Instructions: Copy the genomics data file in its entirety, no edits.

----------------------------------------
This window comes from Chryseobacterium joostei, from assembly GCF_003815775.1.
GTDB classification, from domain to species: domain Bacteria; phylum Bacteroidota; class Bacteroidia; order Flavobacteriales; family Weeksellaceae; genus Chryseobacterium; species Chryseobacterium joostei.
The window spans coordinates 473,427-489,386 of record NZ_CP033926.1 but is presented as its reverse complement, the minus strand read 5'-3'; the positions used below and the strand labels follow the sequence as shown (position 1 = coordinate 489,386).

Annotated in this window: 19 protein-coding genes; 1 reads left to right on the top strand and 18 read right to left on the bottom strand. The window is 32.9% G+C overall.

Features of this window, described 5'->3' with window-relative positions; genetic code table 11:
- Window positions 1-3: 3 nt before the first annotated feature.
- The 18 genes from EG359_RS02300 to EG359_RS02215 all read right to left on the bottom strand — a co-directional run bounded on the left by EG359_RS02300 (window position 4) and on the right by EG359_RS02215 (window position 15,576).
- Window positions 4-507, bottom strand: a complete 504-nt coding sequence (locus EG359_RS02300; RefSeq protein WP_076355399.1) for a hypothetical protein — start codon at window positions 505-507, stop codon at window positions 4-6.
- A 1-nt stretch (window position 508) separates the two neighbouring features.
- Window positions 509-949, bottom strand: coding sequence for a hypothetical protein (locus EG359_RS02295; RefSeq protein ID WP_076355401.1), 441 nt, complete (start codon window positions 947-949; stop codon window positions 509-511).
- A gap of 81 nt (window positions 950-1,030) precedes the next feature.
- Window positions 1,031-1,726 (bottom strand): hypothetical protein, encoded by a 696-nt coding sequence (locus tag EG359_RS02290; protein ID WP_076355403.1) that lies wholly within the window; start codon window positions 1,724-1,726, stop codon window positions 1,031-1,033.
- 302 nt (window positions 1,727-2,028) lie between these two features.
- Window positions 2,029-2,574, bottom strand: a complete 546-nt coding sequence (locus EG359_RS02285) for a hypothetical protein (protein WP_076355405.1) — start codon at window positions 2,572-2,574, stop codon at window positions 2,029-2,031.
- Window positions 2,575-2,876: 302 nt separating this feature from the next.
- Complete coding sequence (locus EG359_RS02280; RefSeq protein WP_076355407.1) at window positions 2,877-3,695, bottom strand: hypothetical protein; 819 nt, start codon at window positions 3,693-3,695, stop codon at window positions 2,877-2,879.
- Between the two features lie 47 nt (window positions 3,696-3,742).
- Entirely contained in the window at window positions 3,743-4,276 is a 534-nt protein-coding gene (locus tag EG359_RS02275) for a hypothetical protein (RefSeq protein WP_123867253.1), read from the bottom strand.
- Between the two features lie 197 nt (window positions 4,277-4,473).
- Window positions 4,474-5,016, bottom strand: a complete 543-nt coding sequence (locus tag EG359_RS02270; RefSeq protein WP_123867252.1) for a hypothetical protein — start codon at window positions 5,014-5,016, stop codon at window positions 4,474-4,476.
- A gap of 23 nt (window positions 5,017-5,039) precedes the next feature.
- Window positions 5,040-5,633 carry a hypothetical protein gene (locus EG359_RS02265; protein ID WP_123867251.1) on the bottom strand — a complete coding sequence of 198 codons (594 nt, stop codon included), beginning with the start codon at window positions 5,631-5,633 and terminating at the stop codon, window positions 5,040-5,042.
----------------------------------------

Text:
This window comes from Chryseobacterium joostei, from assembly GCF_003815775.1.
GTDB classification, from domain to species: domain Bacteria; phylum Bacteroidota; class Bacteroidia; order Flavobacteriales; family Weeksellaceae; genus Chryseobacterium; species Chryseobacterium joostei.
The window spans coordinates 473,427-489,386 of record NZ_CP033926.1 but is presented as its reverse complement, the minus strand read 5'-3'; the positions used below and the strand labels follow the sequence as shown (position 1 = coordinate 489,386).

Annotated in this window: 19 protein-coding genes; 1 reads left to right on the top strand and 18 read right to left on the bottom strand. The window is 32.9% G+C overall.

Features of this window, described 5'->3' with window-relative positions; genetic code table 11:
- Window positions 1-3: 3 nt before the first annotated feature.
- The 18 genes from EG359_RS02300 to EG359_RS02215 all read right to left on the bottom strand — a co-directional run bounded on the left by EG359_RS02300 (window position 4) and on the right by EG359_RS02215 (window position 15,576).
- Window positions 4-507, bottom strand: a complete 504-nt coding sequence (locus EG359_RS02300; RefSeq protein WP_076355399.1) for a hypothetical protein — start codon at window positions 505-507, stop codon at window positions 4-6.
- A 1-nt stretch (window position 508) separates the two neighbouring features.
- Window positions 509-949, bottom strand: coding sequence for a hypothetical protein (locus EG359_RS02295; RefSeq protein ID WP_076355401.1), 441 nt, complete (start codon window positions 947-949; stop codon window positions 509-511).
- A gap of 81 nt (window positions 950-1,030) precedes the next feature.
- Window positions 1,031-1,726 (bottom strand): hypothetical protein, encoded by a 696-nt coding sequence (locus tag EG359_RS02290; protein ID WP_076355403.1) that lies wholly within the window; start codon window positions 1,724-1,726, stop codon window positions 1,031-1,033.
- 302 nt (window positions 1,727-2,028) lie between these two features.
- Window positions 2,029-2,574, bottom strand: a complete 546-nt coding sequence (locus EG359_RS02285) for a hypothetical protein (protein WP_076355405.1) — start codon at window positions 2,572-2,574, stop codon at window positions 2,029-2,031.
- Window positions 2,575-2,876: 302 nt separating this feature from the next.
- Complete coding sequence (locus EG359_RS02280; RefSeq protein WP_076355407.1) at window positions 2,877-3,695, bottom strand: hypothetical protein; 819 nt, start codon at window positions 3,693-3,695, stop codon at window positions 2,877-2,879.
- Between the two features lie 47 nt (window positions 3,696-3,742).
- Entirely contained in the window at window positions 3,743-4,276 is a 534-nt protein-coding gene (locus tag EG359_RS02275) for a hypothetical protein (RefSeq protein WP_123867253.1), read from the bottom strand.
- Between the two features lie 197 nt (window positions 4,277-4,473).
- Window positions 4,474-5,016, bottom strand: a complete 543-nt coding sequence (locus tag EG359_RS02270; RefSeq protein WP_123867252.1) for a hypothetical protein — start codon at window positions 5,014-5,016, stop codon at window positions 4,474-4,476.
- A gap of 23 nt (window positions 5,017-5,039) precedes the next feature.
- Window positions 5,040-5,633 carry a hypothetical protein gene (locus EG359_RS02265; protein ID WP_123867251.1) on the bottom strand — a complete coding sequence of 198 codons (594 nt, stop codon included), beginning with the start codon at window positions 5,631-5,633 and terminating at the stop codon, window positions 5,040-5,042.